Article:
The First Nations Garden isn’t the only Native garden in Chicago. The American Indian Center is part of a growing Indigenous movement to reclaim ancestral food practices. “We are restoring food sovereignty to our people, reclaiming our right to plant traditional, nutrient-dense foods that are healthy for us rather than having our diet dictated to us by outside forces,” says Executive Director of Chicago’s American Indian Center, Melodi Serna, a member of the Turtle Mountain Band of the Chippewa Indians and the Oneida Nation.
Moving away from processed food
The effort toward healthier food is crucial. Native Americans are three times more likely to have diabetes than white people, due to increased diet-related health risks such as obesity, high blood pressure, and high cholesterol, according to the U.S. Department or Health and Human Services (HHS). And in a recent survey of Native people in the Chicago region, the American Indian Center found that 88% of respondents had no access to the nutritious foods of their ancestors’ diets.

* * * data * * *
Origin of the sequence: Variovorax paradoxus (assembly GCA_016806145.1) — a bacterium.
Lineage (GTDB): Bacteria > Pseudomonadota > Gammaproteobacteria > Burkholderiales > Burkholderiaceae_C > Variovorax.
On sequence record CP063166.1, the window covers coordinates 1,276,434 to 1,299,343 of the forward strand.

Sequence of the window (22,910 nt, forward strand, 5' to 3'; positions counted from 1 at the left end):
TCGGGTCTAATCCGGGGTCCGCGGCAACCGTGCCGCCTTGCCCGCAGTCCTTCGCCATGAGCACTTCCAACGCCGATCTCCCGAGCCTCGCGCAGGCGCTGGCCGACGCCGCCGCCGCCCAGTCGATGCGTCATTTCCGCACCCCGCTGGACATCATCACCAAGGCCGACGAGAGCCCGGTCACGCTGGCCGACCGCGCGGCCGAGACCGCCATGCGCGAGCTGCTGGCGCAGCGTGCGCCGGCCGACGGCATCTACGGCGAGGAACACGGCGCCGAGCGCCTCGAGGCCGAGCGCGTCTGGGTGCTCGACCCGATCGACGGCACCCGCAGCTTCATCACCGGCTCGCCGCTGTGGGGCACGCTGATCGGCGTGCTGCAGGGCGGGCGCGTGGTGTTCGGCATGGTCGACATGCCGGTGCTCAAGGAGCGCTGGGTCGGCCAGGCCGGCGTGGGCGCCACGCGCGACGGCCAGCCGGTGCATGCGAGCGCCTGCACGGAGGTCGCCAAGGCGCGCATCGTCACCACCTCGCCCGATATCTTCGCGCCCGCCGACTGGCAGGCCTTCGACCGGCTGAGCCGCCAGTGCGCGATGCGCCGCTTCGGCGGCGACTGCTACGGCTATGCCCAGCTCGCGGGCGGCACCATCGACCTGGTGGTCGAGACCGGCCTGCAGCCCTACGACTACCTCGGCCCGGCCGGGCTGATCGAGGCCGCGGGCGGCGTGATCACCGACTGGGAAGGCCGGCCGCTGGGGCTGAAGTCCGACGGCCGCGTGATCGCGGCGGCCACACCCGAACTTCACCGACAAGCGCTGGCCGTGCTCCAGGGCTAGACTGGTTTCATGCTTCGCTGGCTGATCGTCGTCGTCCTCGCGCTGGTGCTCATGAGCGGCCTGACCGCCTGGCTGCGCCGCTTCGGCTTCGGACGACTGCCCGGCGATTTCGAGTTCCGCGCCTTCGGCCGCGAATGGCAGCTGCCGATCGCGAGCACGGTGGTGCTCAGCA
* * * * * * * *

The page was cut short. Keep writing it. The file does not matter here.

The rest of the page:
To create more access to ancestral foods and healthier diets, the American Indian Center recently received a three-year federal grant of $1 million from HHS’s Administration for Native Americans. The Center will use part of the grant to plant crops using ancestral agricultural practices in community garden plots in Albany Park and Jefferson Park, as well as in the rooftop garden of its building in Albany Park. The grant will also fund cooking workshops and other food-related activities.
Serna says the American Indian Center will distribute the fresh, nutritious food free of charge to members of the local Native community. “We have to decolonize our diet,” she says.